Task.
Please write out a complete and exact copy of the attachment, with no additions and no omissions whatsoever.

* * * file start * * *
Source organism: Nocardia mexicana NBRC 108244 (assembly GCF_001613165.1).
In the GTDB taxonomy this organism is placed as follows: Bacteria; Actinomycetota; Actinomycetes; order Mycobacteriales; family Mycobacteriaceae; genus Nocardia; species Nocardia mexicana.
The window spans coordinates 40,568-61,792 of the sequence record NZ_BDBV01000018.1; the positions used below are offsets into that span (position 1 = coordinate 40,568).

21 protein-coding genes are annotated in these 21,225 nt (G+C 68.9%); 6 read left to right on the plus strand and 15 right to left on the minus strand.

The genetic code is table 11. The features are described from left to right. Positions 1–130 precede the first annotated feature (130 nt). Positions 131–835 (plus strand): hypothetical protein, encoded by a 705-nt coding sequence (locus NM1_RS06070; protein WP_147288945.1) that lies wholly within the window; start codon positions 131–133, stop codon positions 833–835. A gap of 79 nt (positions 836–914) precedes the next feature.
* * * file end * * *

Source organism: Nocardia mexicana NBRC 108244 (assembly GCF_001613165.1).
In the GTDB taxonomy this organism is placed as follows: Bacteria; Actinomycetota; Actinomycetes; order Mycobacteriales; family Mycobacteriaceae; genus Nocardia; species Nocardia mexicana.
The window spans coordinates 40,568-61,792 of the sequence record NZ_BDBV01000018.1; the positions used below are offsets into that span (position 1 = coordinate 40,568).

21 protein-coding genes are annotated in these 21,225 nt (G+C 68.9%); 6 read left to right on the plus strand and 15 right to left on the minus strand.

The genetic code is table 11. The features are described from left to right. Positions 1–130 precede the first annotated feature (130 nt). Positions 131–835 (plus strand): hypothetical protein, encoded by a 705-nt coding sequence (locus NM1_RS06070; protein WP_147288945.1) that lies wholly within the window; start codon positions 131–133, stop codon positions 833–835. A gap of 79 nt (positions 836–914) precedes the next feature.